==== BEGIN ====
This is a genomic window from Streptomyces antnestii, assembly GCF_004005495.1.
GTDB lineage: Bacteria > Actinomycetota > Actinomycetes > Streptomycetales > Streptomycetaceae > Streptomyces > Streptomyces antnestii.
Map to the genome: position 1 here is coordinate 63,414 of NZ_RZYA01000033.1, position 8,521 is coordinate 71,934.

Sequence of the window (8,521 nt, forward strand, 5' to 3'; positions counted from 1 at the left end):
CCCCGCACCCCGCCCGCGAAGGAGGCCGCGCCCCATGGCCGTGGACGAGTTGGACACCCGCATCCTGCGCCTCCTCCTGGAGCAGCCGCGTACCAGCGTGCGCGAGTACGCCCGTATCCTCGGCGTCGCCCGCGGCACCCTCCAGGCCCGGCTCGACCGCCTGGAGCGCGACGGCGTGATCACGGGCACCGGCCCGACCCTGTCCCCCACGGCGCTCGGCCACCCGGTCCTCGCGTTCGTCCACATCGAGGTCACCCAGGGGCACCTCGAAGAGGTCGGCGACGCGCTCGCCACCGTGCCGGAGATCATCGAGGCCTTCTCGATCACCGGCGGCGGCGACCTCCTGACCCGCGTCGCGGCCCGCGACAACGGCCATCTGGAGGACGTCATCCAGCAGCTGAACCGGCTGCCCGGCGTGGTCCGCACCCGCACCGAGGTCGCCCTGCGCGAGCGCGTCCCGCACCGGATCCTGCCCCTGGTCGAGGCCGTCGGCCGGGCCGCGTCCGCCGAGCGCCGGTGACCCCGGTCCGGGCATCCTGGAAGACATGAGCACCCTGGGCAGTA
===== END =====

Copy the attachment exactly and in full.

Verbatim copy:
This is a genomic window from Streptomyces antnestii, assembly GCF_004005495.1.
GTDB lineage: Bacteria > Actinomycetota > Actinomycetes > Streptomycetales > Streptomycetaceae > Streptomyces > Streptomyces antnestii.
Map to the genome: position 1 here is coordinate 63,414 of NZ_RZYA01000033.1, position 8,521 is coordinate 71,934.

Sequence of the window (8,521 nt, forward strand, 5' to 3'; positions counted from 1 at the left end):
CCCCGCACCCCGCCCGCGAAGGAGGCCGCGCCCCATGGCCGTGGACGAGTTGGACACCCGCATCCTGCGCCTCCTCCTGGAGCAGCCGCGTACCAGCGTGCGCGAGTACGCCCGTATCCTCGGCGTCGCCCGCGGCACCCTCCAGGCCCGGCTCGACCGCCTGGAGCGCGACGGCGTGATCACGGGCACCGGCCCGACCCTGTCCCCCACGGCGCTCGGCCACCCGGTCCTCGCGTTCGTCCACATCGAGGTCACCCAGGGGCACCTCGAAGAGGTCGGCGACGCGCTCGCCACCGTGCCGGAGATCATCGAGGCCTTCTCGATCACCGGCGGCGGCGACCTCCTGACCCGCGTCGCGGCCCGCGACAACGGCCATCTGGAGGACGTCATCCAGCAGCTGAACCGGCTGCCCGGCGTGGTCCGCACCCGCACCGAGGTCGCCCTGCGCGAGCGCGTCCCGCACCGGATCCTGCCCCTGGTCGAGGCCGTCGGCCGGGCCGCGTCCGCCGAGCGCCGGTGACCCCGGTCCGGGCATCCTGGAAGACATGAGCACCCTGGGCAGTA